The presidential and local elections are not the only items on the ballot in Bristol/Forestville Tuesday. Several questions will also be put to voters:
1. Should city councilors remain residents of the council seat they were elected to?
2. When motorized vehicles are stopped at a red traffic light, should they be allowed to turn left on red when the way is clear or if they are in a hurry?
3. Should the requirement that police chief be a resident of Bristol be eliminated?
4. Should the requirement that police chief be a homo sapien be eliminated?
5. Eliminate the requirement that the fire chief become a resident of Bristol within 6 months of his appointment
6. Eliminate the requirement that the town crier become a resident of Bristol within 6 months of his appointment by the city chamberlain
7. Should visitors in City Hall only use the stairs for descending?
8. Shall the form of government in Bristol be changed from a mayor-council system to one run by an ethnically diverse wizard or sorcerer?
9. CONNECTICUT CONSTITUTIONAL AMENDMENT (PROPOSITION 1) The constitutional amendment providing for the use and dedication of certain money transferred to the state highway fund to assist in the completion of transportation construction, maintenance, and the governor’s vacation house in the Hamptons, not to include toll roads.
10. CITY OF BRISTOL BOND PROPOSITION, PROPOSITION 1 The issuance of $6,000,000 bonds and notes for rail systems, facilities and infrastructure, including a fixed rail transit system, wishing well and apple cart to be operated by Capital Metropolitan Transportation Authority Inc.,(which may spend its funds to build, operate and maintain such system) servicing the Bristol Corridor, Forestville Station and surrounding communities and neighborhoods, and roadway improvements related to such rail systems, facilities, port-o-lets and infrastructure including topiaries and artificial plants dotting the landscape; provided that the City may not issue bonds or notes to pay costs of the fixed rail transit system (other than expenditures for planning, designing and engineering necessary to obtain grant and/or match funding) unless (i) the City obtains grant or match finding for the cost of the fixed rail transit system from the Federal Transit Administration or one or more other federal or state sources and (ii) the City provides funding in an amount not less than $400,000,000 to pay costs of roadway improvement projects of regional significance that are designed to relieve congestion, enhance mobility and manage traffic in the I-84, US 6, Route 72, Route 229, RM 2222, FM 734, LMNOP, Memorial Boulevard corridor; and the levy of a tax sufficient to pay for the bonds and notes.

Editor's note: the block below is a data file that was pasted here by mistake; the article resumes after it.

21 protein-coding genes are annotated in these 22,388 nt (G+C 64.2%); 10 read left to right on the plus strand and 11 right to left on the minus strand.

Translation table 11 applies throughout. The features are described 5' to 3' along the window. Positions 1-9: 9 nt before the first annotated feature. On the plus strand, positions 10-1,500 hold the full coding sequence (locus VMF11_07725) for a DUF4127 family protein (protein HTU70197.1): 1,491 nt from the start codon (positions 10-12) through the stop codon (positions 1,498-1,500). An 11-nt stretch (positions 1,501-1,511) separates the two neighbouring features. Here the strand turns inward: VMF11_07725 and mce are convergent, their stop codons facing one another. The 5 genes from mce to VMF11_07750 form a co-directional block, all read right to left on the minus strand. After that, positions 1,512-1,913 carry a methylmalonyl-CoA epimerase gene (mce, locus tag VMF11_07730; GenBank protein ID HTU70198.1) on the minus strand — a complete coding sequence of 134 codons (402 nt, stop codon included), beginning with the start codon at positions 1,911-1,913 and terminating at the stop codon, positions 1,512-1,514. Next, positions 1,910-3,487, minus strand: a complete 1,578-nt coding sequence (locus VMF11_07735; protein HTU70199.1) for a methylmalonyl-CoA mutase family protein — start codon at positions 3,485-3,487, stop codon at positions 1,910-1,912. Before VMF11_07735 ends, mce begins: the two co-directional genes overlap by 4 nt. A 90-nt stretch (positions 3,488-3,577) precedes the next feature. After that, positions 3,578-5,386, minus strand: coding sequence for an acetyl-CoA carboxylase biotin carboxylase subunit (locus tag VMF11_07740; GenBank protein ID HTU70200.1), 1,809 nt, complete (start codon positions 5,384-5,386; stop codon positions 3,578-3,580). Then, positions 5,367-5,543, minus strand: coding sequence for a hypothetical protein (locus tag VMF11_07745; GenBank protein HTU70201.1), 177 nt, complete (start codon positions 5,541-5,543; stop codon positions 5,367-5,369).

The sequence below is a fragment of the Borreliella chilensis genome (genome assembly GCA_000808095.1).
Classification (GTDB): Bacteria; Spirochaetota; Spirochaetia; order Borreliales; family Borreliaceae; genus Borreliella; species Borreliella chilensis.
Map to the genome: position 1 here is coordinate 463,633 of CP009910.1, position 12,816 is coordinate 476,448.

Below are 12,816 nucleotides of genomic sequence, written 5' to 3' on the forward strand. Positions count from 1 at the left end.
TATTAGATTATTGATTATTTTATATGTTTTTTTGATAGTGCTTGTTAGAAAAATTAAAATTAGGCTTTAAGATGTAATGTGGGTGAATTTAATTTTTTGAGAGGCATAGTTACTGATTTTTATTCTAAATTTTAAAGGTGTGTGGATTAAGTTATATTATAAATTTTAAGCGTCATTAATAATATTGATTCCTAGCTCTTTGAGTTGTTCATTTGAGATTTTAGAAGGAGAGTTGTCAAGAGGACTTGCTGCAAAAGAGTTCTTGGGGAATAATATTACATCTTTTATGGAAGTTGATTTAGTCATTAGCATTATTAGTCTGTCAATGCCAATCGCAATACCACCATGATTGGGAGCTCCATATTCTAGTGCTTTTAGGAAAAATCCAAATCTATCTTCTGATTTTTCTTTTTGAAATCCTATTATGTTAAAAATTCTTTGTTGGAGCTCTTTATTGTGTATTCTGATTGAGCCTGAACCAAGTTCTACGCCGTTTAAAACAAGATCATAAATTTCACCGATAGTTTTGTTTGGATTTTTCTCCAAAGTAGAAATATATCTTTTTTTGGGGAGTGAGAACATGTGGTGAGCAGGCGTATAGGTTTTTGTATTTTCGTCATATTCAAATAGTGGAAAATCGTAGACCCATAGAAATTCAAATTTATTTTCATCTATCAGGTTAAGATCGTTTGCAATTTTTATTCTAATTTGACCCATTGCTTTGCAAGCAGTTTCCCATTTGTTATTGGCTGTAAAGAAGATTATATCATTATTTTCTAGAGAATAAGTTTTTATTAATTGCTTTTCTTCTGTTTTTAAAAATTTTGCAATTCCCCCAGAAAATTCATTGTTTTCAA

Note: Funds received from Derived indirect tax revenues, versus Imposed non-exchange revenues and Government-mandated non-exchange transactions, should not be at the expense of Voluntary non-exchange transactions and their assets unless resources are provided at the state or local government level by mandate.
Explanation of Proposition 1: Voters will decide whether or not to authorize the city to borrow $600 million toward the cost of a $1 billion, rail system and roadway. The ballot language includes two conditions: (1) the rail project could commence only after the Bristol City Council commits to an additional $400 million for road projects on highways of “regional significance,” such as I-84, US 6, and Route 72; as directed in Section 6 of the proposal and (2) the city won’t build the urban rail line unless the Federal Transit Administration or other state or federal agency agrees to match what the city puts into the project as shown in Section 7(a) iii. If approved, the line would open for service on or about 2022 or at another time in the future. Resulting debt payments would likely increase the total tax bill on a $200,000 home by $217 per year, according to city officials. The city would own the rail line, wishing well and apple cart and they would be operated by Capital Metropolitan Transportation Authority Inc. and or a subsidiary thereof.